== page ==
"I began watching reporting from Iraq, and I didn't hear as much about casualties as I had in prior months. I began to think things were underplayed, and I thought that things were just starting, and so I began to keep track of what was going on," he said.
His hunches proved correct and with careful investigation, he observed that the casualty (dead and wounded) counts were definitely underreported. As he began to comb newspapers, official counts, Web sites and other media, he began to observe oddities. "One day the number would be 125, but that was the same as it was two days ago, and since then, I read about two more soldiers killed."
So began the birth of the Iraq Coalition Casualty Count, a Web site that he runs that tallies the casualties in Iraq -- and does so in an extremely analytical way.
His site is unusual and different, in part because he is so methodical. But he breaks the numbers down systematically: in time periods, by U.S., coalition, and other. The site also lists non-mortal casualties, including non-hostile and medical evacuations. Other sections list contractors and the circumstances they died under.
White's numbers are so detailed that they often give a more comprehensive picture than the numbers from the Pentagon or DoD. For example, maps on the site show the number of coalition and U.S. deaths that occured in each Iraqi province. Charts show U.S. deaths and international coalition coalition deaths.
Some information on the site, such as the number of U.S. deaths listed by state, also is available from the Department of Defense. But White often updates his numbers faster and his information is easier to find. He also breaks down the number of deaths by city.
Those kinds of details attract journalists and military families, who often check his site first.
The site has become so important in the record keeping of the war that sometimes White gets calls from the army; they have requested to use graphs and other things on the site.
For almost 3-1/2 years now -- without pay -- White has kept a meticulous count of every U.S. and coalition military fatality. He posts the names on the Web site, something that adds to the "go-to site" factor.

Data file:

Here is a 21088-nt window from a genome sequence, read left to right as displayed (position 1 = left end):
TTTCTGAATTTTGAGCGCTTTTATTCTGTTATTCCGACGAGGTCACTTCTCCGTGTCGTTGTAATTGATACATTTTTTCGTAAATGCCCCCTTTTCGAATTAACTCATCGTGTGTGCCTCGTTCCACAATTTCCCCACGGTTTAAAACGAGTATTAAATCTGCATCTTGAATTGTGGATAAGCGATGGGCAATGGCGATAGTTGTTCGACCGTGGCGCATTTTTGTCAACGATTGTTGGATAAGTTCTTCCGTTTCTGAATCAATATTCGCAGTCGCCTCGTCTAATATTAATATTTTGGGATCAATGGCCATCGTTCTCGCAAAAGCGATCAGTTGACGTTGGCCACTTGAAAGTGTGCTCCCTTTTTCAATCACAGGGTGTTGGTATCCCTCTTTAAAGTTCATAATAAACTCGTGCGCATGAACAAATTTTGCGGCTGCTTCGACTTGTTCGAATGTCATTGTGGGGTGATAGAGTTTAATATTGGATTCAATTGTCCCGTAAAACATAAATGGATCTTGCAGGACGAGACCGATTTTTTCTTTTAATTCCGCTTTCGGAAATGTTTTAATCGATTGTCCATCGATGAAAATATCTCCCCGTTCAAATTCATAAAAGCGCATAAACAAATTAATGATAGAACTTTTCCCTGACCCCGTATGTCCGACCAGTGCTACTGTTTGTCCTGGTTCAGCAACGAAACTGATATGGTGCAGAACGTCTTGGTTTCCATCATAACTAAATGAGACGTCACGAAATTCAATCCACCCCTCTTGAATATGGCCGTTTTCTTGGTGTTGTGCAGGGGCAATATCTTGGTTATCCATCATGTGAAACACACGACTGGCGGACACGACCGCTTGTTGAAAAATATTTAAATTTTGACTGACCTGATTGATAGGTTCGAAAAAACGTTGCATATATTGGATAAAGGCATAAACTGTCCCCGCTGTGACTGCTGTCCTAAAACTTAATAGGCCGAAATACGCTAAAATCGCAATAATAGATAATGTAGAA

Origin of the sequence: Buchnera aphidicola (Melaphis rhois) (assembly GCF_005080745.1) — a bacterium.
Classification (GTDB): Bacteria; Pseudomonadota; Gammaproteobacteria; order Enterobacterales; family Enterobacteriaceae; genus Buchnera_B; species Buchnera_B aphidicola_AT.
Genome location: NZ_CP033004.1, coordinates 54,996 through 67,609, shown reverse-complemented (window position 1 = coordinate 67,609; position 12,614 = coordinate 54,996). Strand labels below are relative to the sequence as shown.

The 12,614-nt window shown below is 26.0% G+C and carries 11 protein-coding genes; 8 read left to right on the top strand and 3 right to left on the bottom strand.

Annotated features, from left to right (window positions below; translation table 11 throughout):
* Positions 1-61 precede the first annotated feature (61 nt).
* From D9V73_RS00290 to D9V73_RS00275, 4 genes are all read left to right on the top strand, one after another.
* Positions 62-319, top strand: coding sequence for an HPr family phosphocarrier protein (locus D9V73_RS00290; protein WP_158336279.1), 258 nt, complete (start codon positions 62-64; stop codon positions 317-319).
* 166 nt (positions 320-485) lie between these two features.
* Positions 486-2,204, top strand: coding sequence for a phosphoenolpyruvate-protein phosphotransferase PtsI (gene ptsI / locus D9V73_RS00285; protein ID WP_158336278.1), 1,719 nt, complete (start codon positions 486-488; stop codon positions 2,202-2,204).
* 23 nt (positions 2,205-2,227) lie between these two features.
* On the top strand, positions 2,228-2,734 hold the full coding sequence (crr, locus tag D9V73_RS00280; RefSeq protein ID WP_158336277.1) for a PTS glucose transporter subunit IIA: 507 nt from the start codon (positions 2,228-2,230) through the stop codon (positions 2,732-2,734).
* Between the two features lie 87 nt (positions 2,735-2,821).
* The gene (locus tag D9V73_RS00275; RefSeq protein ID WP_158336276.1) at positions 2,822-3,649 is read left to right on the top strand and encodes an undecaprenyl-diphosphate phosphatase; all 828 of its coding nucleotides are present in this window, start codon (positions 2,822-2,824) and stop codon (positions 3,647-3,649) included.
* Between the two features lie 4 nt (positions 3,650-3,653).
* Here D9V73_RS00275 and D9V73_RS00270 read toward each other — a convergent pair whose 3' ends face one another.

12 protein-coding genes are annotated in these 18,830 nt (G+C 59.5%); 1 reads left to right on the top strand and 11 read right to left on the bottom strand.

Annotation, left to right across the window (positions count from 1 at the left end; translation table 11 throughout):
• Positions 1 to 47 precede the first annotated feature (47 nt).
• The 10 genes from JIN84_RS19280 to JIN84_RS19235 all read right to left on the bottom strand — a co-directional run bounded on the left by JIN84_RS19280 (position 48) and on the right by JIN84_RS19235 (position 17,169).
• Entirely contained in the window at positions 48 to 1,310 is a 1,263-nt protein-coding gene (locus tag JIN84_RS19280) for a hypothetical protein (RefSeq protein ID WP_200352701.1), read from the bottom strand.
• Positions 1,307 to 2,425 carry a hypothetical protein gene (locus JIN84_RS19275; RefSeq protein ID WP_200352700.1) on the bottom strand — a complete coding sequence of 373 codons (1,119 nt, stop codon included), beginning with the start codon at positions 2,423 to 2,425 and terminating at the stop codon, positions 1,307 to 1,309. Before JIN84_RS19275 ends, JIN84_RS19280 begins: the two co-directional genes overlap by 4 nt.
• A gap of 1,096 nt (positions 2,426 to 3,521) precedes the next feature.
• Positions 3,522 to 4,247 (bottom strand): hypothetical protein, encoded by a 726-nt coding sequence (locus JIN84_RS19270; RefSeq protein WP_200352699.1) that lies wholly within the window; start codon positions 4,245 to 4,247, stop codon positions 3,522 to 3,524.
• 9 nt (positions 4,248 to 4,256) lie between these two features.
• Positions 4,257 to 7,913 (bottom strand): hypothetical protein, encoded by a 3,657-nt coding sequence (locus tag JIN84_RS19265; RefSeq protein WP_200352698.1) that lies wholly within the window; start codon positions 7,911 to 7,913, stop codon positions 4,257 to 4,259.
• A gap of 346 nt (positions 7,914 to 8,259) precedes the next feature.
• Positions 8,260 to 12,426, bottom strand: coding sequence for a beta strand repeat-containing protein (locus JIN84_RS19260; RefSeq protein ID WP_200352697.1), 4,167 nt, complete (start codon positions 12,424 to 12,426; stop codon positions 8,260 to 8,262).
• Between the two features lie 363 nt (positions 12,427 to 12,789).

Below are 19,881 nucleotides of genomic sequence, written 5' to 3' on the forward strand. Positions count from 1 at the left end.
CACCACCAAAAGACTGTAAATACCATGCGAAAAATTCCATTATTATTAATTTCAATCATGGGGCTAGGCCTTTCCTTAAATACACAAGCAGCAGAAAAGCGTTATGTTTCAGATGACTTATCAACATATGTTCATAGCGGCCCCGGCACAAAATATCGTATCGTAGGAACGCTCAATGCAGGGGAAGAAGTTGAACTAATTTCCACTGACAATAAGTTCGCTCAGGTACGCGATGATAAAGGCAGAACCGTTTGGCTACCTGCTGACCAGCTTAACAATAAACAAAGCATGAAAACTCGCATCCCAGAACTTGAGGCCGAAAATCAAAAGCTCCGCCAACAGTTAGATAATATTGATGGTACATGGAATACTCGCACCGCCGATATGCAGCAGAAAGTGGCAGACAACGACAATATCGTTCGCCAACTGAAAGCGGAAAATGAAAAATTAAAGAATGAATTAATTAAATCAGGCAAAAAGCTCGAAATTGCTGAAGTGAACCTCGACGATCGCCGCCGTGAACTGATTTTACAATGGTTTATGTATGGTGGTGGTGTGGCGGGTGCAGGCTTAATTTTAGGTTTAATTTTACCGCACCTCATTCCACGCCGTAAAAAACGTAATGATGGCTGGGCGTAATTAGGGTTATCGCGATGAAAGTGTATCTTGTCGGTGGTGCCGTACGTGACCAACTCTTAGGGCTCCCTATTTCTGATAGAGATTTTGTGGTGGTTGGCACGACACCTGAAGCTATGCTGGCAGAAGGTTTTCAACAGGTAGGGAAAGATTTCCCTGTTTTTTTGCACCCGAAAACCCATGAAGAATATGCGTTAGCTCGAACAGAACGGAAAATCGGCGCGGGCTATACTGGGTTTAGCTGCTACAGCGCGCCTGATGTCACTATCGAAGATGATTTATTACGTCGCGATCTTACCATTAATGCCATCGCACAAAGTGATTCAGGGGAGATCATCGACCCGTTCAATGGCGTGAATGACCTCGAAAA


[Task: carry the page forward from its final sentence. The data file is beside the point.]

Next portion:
A Google search on the number of U.S. military casualties in Iraq results in hundreds of Web sites, pages, and articles that claim to give the correct count. Most of them are incomplete and inaccurate, and do not give a full picture of the human toll.
White, who lives in Atlanta, devotes 3-4 hours a day -- before, during and after his full-time job -- to updating and maintaining the Iraq Coalition Casulty Count Web site. He combs the Internet, various newspapers, and reports, all in order to give the world an accurate picture of the true human cost of the war in Iraq.
White is offering a real public service, especially because he has a wife and child, with whom he does not spend as much time as he does with the Web site.
He says "we have no affiliation with the government, think tanks, or news organizations." The site is self-funded, though it accepts donations.
Traffic on the site is impressive for a site run by one man; page views range from one million per day to one million per month. "The hits are mostly from the U.S., England, the Middle East, France, Germany, Italy and Spain," he said, adding that, "I get correspondence from all over, in fact someone even emailed me telling me that an Italian soldier got killed. I had to translate the Italian into English."
The site is rapidly becoming a "community of people" who want just the facts and an unvarnished account. With a mantra of "the facts speak for themselves," White said that the "site provides for the public the same information a CEO running a company would want -- just information backed up by facts, so he could analyze it."
White has virtual offices everywhere, so that he can update the site constantly. He stops by Starbucks often and is always looking for wi-fi spots elsewhere.
"I want to make sure there is an accurate summation and a place that is verified and reliable. I also want to see if there are any patterns to detect -- are things getting better or worse, or are things changing, for example are IED deaths increasing?"